Hawkins’ break-building class has helped make him a fixture among the world’s top ten
A relaxing summer break has left Barry Hawkins ready to regain his best form in the new season.
World number eight Hawkins elected to miss the Australian Goldfields Open in order to give him a full two months to recharge his batteries, and he’s now looking forward to getting back on the baize at next week’s Kaspersky Lab Riga Open.
Last season was a disappointing one for the 36-year-old Kent-based potter as he failed to add to the glut of titles he had captured over the previous two years.
The nadir came at the UK Championship when he lost 6-5 to Nigel Bond, squandering a 5-0 lead. For a long spell in the middle of the campaign, Hawkins struggled for form and motivation.
But the two-time ranking event winner finished strongly at the Betfred World Championship – reaching the semi-finals for the third consecutive year – and hopes to continue in the same vein as his 2015/16 season gets underway.
Hawkins feels that planning his schedule carefully this time will help maintain impetus over the next ten months.
“There were times last season when I felt fed up with snooker and I was just going through the motions,” he said. “I deserved to lose that match against Nigel Bond because my attitude was all wrong. It gave me the kick up the bum that I needed.
Hawkins has enjoyed some tremendous wins at the Crucible in recent years
“This season, whether I’m winning or losing I want to enjoy it and look forward to each tournament. I decided not to go to Australia and I’m not going to enter the Six-Red in Thailand either. I’m going to play in all the ranking events, but I will be a bit more selective than I have been in the past, so I can prepare properly and be fresh for the tournaments I do play in. It might not work, but it’s something I want to try.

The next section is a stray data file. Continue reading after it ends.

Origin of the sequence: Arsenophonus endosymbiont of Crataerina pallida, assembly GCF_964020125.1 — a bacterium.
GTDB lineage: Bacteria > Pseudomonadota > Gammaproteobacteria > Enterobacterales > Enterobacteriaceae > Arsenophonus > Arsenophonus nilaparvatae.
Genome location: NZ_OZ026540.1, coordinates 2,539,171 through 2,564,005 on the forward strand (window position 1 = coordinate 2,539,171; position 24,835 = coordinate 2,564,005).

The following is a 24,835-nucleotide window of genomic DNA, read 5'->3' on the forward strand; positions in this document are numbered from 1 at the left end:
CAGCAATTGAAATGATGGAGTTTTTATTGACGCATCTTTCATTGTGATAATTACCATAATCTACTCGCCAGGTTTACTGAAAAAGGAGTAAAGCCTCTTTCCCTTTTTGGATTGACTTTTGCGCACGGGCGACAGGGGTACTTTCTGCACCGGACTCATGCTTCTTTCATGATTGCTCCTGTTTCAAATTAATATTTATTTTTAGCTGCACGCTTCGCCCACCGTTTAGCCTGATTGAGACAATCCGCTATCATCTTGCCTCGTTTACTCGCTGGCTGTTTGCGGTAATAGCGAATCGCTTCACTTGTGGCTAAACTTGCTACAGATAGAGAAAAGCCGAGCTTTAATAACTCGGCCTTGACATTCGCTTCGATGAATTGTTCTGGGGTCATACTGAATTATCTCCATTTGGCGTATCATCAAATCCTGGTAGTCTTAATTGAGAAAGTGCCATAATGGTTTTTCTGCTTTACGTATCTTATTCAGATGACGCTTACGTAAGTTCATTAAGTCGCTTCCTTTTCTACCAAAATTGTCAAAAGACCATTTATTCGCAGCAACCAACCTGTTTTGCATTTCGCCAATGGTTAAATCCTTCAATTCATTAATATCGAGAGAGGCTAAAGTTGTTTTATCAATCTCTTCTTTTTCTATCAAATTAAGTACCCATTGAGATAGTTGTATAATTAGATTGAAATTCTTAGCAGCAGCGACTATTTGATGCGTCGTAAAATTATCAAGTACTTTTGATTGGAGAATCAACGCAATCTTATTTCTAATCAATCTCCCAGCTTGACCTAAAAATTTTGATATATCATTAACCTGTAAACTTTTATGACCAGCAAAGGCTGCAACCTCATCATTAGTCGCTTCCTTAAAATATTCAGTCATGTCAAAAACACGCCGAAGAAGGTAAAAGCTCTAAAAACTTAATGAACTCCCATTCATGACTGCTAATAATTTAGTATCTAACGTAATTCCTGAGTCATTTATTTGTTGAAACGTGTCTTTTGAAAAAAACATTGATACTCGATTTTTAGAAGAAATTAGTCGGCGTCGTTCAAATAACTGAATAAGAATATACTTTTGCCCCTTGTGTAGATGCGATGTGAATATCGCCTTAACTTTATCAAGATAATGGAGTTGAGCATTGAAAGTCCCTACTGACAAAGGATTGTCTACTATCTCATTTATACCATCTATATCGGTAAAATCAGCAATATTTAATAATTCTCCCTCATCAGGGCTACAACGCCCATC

“I’m not the best traveller. My son Harrison is six now, which is a great age and we do a lot of stuff together. So it’s horrible when I have to go away for two or three weeks at a time.
“It’s been good to have a proper break over the summer. After Sheffield we went to Tenerife for a week, and we also had a camping weekend on the south coast. Harrison loves that as well as kick-boxing, swimming and football – he plays the odd game of pool but he’s too busy for snooker!
“I got back to practice a couple of weeks ago and I’m looking forward to Latvia now. My main goal this season is to win a tournament, ideally one of the big ranking events. It’s tough to win an event now so just to get one title in a season is a good achievement.
“I finished last season well and showed a very good attitude at the last couple of events so I want to keep that frame of mind throughout the season. In the past few years I’ve gone to the Crucible really up for it, feeling the buzz and adrenaline, and that’s why I’ve done well there. I’ve shown I can beat the best players on the big stage which is pleasing.
“When I played Shaun Murphy in the semis this time I struggled a bit with stamina so I’m also looking at ways to get fitter. Although I do spend a couple of hours a day walking the dog.
“I’m not getting any younger but hopefully I’ve got at least another four or five years at this level and I’ll be giving it my best.”
The Hawk celebrates his 2012 Australian Goldfields Open triumph
Left-hander Hawkins turned pro in 1996, and after years of waiting for a breakthrough, won his first televised title at the 2012 Shoot-Out. Later that year he captured his first ranking crown in Australia, and in 2014 he landed the £100,000 top prize at the Players Championship. He is also the only man to appear in the last four in Sheffield in each of the last three years, and was runner-up to Ronnie O’Sullivan in 2013.
Hawkins, who practises at Jordan’s in Rainham with Gerard Greene as his main sparring partner, cites the coaching of Terry Griffiths as a huge factor in his emergence as one of the world’s top ten. So he is delighted that his relationship with the 1979 World Championship is an ongoing one.
“When On Q Promotions came to an end Terry wasn’t sure of his plans, but I knew he wanted to carry on working with me,” said Hawkins. “It was a no brainer for me after the way he has helped me in recent years. I discussed the schedule with him and he agreed it was a good idea for me to miss a couple of overseas events this year. He was a bad traveller back in the 1980s and he says I’m even worse than him.”